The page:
“The departure of the church-going element had induced a more humanitarian atmosphere.”
Dorothy L. Sayers
Clouds of Witness

I can’t believe I didn’t notice that two people had mentioned Volvo previously.


Don’t get ME started on truck drivers !
No offence to your dad, but they’re the scum of the highway over here in Europe - seeking some sort of perverse pleasure in overtaking another truck with a speed of 80 km/h When I’m just 20 meters behind them in the left lane and approaching at 130 km/h !! Side note: trucks are NOT allowed to go any faster than 80 km/h in Holland, and ALL trucks can manage this speed with a full load. In theory, no truck should overtake ANY other road vehicle since they should all do 80 km/h and they’re the slowest things on the road. Alas, reality teaches us otherwise. The government had to make a law SPECIFICALLY prohibiting trucks overtaking in rush hours.

I must have nearly crashed into the back of a truck (or, worse, been nearly driven into the safety rail by a truck starting to overtake without seeing my car next to him) at least 20 times already.


Then again, I don’t know ANYTHING about American truck drivers. So, once again, back to our main dish for today: cAr CoRrElAtIoN !!!


“You know how complex women are”

  • Neil Peart, Rush (1993)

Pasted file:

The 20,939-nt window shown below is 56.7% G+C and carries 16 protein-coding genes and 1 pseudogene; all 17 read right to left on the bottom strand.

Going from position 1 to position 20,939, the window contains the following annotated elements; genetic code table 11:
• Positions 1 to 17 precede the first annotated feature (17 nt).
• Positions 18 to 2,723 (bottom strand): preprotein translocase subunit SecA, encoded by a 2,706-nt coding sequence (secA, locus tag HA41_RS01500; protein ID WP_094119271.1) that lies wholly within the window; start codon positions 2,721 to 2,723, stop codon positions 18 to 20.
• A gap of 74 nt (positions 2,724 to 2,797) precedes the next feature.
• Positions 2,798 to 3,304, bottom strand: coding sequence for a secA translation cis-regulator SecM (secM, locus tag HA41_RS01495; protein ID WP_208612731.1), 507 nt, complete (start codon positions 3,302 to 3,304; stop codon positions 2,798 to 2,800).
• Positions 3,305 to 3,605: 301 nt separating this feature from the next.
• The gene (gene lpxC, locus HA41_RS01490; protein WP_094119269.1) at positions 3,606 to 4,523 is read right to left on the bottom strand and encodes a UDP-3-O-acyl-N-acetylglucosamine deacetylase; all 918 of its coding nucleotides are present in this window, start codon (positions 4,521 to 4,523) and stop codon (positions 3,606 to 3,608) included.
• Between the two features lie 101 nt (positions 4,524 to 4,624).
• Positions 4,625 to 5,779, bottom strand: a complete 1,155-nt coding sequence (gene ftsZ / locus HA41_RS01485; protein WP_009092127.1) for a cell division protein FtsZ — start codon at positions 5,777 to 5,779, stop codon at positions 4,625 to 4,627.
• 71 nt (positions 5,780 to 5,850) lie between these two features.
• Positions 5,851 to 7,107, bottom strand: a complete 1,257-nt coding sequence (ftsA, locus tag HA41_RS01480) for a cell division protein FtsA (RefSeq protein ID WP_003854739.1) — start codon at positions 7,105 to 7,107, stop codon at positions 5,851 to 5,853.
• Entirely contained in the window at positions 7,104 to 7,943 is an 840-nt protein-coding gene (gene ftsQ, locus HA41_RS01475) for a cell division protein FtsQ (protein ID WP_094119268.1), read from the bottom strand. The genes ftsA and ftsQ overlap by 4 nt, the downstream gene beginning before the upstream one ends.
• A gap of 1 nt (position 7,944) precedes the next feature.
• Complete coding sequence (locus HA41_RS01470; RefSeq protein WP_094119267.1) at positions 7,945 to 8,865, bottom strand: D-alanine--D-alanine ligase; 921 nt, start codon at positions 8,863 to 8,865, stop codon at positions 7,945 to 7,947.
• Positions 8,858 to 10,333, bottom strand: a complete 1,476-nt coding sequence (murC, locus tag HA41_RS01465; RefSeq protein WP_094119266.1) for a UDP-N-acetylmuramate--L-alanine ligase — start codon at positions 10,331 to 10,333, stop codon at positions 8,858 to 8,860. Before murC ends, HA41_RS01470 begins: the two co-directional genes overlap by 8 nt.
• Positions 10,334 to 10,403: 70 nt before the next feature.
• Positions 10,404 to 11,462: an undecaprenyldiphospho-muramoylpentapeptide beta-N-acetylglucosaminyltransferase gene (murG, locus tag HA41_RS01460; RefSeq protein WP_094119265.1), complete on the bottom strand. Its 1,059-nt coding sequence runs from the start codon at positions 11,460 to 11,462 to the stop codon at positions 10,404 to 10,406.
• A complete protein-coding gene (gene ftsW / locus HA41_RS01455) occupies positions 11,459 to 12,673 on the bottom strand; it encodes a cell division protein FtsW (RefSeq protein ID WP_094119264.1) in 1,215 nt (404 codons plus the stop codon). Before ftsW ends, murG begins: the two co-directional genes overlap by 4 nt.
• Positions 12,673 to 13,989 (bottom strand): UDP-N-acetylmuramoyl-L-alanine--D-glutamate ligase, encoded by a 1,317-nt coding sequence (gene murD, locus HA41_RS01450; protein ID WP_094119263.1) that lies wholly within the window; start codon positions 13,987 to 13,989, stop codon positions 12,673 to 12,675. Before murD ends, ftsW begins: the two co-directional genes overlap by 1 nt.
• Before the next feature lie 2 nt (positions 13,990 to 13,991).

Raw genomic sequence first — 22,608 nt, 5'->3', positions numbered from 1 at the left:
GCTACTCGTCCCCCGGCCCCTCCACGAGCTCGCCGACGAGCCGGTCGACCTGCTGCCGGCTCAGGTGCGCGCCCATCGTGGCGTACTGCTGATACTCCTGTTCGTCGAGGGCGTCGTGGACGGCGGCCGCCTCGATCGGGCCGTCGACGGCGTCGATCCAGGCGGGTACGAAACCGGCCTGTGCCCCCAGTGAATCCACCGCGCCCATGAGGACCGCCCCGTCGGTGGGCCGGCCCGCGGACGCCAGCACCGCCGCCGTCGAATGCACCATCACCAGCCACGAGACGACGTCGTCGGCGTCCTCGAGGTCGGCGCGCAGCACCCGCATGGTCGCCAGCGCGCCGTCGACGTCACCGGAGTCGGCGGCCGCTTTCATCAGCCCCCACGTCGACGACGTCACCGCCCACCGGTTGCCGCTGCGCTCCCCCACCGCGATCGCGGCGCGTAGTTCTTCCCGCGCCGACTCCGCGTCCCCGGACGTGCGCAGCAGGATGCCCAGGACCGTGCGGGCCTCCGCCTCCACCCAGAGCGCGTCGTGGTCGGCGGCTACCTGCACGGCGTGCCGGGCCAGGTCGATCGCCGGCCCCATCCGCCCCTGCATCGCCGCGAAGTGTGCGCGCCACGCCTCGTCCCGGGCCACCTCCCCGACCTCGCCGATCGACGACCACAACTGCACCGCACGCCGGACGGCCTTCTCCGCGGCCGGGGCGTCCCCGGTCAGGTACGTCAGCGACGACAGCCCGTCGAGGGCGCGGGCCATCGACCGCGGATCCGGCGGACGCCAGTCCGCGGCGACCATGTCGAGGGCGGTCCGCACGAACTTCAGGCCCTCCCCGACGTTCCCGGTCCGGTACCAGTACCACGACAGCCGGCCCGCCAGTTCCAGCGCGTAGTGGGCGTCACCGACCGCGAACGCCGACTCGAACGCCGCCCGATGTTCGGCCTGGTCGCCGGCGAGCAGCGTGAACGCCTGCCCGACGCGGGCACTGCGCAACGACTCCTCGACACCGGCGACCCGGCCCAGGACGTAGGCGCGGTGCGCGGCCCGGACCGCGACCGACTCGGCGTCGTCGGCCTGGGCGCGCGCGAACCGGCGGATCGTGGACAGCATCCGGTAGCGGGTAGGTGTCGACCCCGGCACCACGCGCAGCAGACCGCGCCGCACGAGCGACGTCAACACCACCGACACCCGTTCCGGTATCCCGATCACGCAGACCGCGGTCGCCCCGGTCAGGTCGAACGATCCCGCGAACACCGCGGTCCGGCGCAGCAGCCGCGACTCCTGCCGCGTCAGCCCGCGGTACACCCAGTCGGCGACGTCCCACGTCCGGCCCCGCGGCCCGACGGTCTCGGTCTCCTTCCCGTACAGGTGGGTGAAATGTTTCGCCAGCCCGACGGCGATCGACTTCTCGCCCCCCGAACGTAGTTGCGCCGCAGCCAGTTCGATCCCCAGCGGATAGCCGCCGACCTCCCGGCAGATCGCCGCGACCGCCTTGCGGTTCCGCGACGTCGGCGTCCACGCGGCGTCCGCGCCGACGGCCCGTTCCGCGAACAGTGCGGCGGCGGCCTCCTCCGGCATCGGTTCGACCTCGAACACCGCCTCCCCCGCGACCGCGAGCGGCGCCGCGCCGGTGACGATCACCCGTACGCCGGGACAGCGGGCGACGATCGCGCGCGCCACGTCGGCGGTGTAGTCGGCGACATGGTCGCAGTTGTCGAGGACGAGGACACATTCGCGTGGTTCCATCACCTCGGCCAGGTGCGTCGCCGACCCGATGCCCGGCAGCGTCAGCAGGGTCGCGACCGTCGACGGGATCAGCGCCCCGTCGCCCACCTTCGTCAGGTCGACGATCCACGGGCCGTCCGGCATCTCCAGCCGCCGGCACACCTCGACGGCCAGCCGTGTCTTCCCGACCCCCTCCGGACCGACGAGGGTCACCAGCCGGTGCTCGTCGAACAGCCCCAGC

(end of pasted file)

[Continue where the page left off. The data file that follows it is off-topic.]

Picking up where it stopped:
I wasn’t gonna say it, pluto…

You say “cheesy” like that’s a BAD thing.

Coldfire –

I see I left an unintentional impression that I (and my father) think that truck drivers are examples of good road behavior. They are not! For my father, the only species of road fauna lower than Volvos are trucks. He’s an old-fashioned, depression-era kind of guy, has been driving for fifty gazillion years and continually complains about the IQ, hygiene, courtesy, education and general demeanour of the average trucker. He delivers the goods on time, no accidents, no tickets, and he thinks alot about the other guy. But he knows he’s the exception, not the rule. BTW, he makes very good money in a generally low-wage industry precisely because he is way above the norm.

I will offer one more tip garnered from his years of experience: Never drive on the highway after one a.m. Any trucks you see out that late are almost certainly piloted by artificially stimulated operators. Pull over. Get some sleep. Start again when the sun comes up.

My fa

“The departure of the church-going element had induced a more humanitarian atmosphere.”
Dorothy L. Sayers
Clouds of Witness

I guess some things ARE universal :slight_smile:


“You know how complex women are”

  • Neil Peart, Rush (1993)